I’ve been dealing with something very upsetting to me.
It’s tangled up in personal, artistic, and professional pain. I’ll fill you in when I’m certain of what I have to say. For now, I’ll share how I’ve been processing it.
After too many meals trying not to bother Steve with the same question – what do I do?, I suggested that we go out for breakfast to air out the stress and problem-solve this once and for all.
Steve sipped hot chocolate while I cracked open a notebook and listed out all the problems. Three categories emerged. I presented him the list:
- It hurts.
- I don’t know what to say about it yet.
- I don’t what the consequences of speaking up are.
‘Is this in order?’ He asked, ‘Because I think it should be’.
In the mess of emotions and possible actions, I was telling myself that taking action would make me feel better.
I was sort of acknowledging my feelings, but in a ‘yeah yeah’ kind of way. I was trying to distract myself from the pain, with the illusion that doing something would make it go away.
Here is the truth though: Distracting myself from the hurt never lasts long term.
I get frustrated with my feelings, to the tune of ‘I Don’t Do Sadness’ from Spring Awakening, in which Moritz feels too busy and too pressured to experience sadness. I’ve taught myself – and I keep teaching myself – that feelings are productive. I don’t believe in multitasking, certainly not after seeing Doctor Strange. I wouldn’t text and drive, so I shouldn’t process feelings and work on solutions at the same time either.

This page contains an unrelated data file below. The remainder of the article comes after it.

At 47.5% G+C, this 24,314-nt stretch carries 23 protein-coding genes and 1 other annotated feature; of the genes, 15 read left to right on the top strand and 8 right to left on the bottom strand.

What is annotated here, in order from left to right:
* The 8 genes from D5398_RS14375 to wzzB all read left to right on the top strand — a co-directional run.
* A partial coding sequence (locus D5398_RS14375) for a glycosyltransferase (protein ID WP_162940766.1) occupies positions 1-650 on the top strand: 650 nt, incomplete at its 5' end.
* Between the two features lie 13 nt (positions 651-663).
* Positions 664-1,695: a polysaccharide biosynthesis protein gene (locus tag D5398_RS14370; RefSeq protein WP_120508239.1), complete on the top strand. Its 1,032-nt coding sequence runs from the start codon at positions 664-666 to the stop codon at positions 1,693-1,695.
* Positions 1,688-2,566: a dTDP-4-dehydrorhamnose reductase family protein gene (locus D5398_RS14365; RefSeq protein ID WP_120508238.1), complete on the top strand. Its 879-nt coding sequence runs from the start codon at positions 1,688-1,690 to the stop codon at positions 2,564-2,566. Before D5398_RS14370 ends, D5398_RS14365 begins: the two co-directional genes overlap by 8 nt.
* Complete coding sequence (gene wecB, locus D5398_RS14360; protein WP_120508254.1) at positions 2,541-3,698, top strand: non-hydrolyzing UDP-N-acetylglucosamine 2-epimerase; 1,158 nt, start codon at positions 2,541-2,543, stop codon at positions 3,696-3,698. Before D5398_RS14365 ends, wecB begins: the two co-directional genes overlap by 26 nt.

When I put action steps on hold, I can sit in how the problem feels. This pause teaches me about what I’m facing. When I give emotions the space they need, they pass more quickly than if I were to carry them around while doing other things. Suppressing emotion takes effort. Distracting myself from sadness while taking action is a waste of energy.
My aim is not to banish sadness, but to learn how to work with her.
This indeed is the premise of Pixar’s Inside Out. In the beginning, the personified group of emotions don’t understand Sadness’s purpose. They expend energy trying to shut her down instead of listening to her.
By the end of the film we learn that we’re better off having Sadness contribute to the team. I’m still learning how to communicate with my Sadness, how to give her attention to share her wisdom. Imagining her in glasses and a cosy, animated sweater does help.
It’s hard to pause.
It’s hard to unlearn the belief that doing things will make the bad feelings go away. Inaction makes me antsy. I’m learning to recognise that obstacles large and small will keep coming, and if I’m mindful about facing them, next time I will be slightly more prepared.
If we accept that life is a series of obstacles, why not see it as an obstacle course? We long for adventure, and life is presenting us with our own dragons to fight, dressed up in muggle clothes. Learning how to work through each obstacle will not make them go away forever. But if we use all the tools we have, Sadness included, we’ll be ready to face them more elegantly.
P.S. If you would like to learn more about turning obstacles into mini adventures, join me this Thursday for my masterclass, ‘What Would a Heroine Do?’. RSVP at heroinetraining.com/rsvp (it’s free).